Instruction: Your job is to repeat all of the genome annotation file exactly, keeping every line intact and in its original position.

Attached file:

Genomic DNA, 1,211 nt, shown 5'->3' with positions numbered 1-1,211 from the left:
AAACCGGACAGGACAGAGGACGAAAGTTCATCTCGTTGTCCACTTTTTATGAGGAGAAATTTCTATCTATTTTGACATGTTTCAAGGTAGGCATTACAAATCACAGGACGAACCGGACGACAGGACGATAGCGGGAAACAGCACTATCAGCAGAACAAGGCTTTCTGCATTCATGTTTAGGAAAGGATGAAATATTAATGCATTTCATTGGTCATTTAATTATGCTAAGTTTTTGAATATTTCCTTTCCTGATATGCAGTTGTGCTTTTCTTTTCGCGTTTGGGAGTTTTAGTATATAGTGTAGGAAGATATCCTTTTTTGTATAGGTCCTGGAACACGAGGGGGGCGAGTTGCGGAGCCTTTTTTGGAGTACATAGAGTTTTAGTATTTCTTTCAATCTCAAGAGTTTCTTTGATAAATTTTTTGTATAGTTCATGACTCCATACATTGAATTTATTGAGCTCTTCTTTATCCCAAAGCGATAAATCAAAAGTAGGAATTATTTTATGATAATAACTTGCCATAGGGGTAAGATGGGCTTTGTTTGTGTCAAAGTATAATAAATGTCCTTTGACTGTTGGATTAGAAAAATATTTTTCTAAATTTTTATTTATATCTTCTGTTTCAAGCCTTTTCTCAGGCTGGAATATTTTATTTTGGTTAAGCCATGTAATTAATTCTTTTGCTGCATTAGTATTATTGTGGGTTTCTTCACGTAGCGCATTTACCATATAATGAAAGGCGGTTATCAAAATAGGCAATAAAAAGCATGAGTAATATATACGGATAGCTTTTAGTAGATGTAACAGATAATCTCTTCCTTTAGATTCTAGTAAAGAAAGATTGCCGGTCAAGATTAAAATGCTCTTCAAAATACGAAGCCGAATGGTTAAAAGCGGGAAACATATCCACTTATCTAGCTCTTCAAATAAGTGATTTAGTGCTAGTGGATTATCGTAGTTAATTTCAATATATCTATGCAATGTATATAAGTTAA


Genomic DNA, 1,211 nt, shown 5'->3' with positions numbered 1-1,211 from the left:
AAACCGGACAGGACAGAGGACGAAAGTTCATCTCGTTGTCCACTTTTTATGAGGAGAAATTTCTATCTATTTTGACATGTTTCAAGGTAGGCATTACAAATCACAGGACGAACCGGACGACAGGACGATAGCGGGAAACAGCACTATCAGCAGAACAAGGCTTTCTGCATTCATGTTTAGGAAAGGATGAAATATTAATGCATTTCATTGGTCATTTAATTATGCTAAGTTTTTGAATATTTCCTTTCCTGATATGCAGTTGTGCTTTTCTTTTCGCGTTTGGGAGTTTTAGTATATAGTGTAGGAAGATATCCTTTTTTGTATAGGTCCTGGAACACGAGGGGGGCGAGTTGCGGAGCCTTTTTTGGAGTACATAGAGTTTTAGTATTTCTTTCAATCTCAAGAGTTTCTTTGATAAATTTTTTGTATAGTTCATGACTCCATACATTGAATTTATTGAGCTCTTCTTTATCCCAAAGCGATAAATCAAAAGTAGGAATTATTTTATGATAATAACTTGCCATAGGGGTAAGATGGGCTTTGTTTGTGTCAAAGTATAATAAATGTCCTTTGACTGTTGGATTAGAAAAATATTTTTCTAAATTTTTATTTATATCTTCTGTTTCAAGCCTTTTCTCAGGCTGGAATATTTTATTTTGGTTAAGCCATGTAATTAATTCTTTTGCTGCATTAGTATTATTGTGGGTTTCTTCACGTAGCGCATTTACCATATAATGAAAGGCGGTTATCAAAATAGGCAATAAAAAGCATGAGTAATATATACGGATAGCTTTTAGTAGATGTAACAGATAATCTCTTCCTTTAGATTCTAGTAAAGAAAGATTGCCGGTCAAGATTAAAATGCTCTTCAAAATACGAAGCCGAATGGTTAAAAGCGGGAAACATATCCACTTATCTAGCTCTTCAAATAAGTGATTTAGTGCTAGTGGATTATCGTAGTTAATTTCAATATATCTATGCAATGTATATAAGTTAA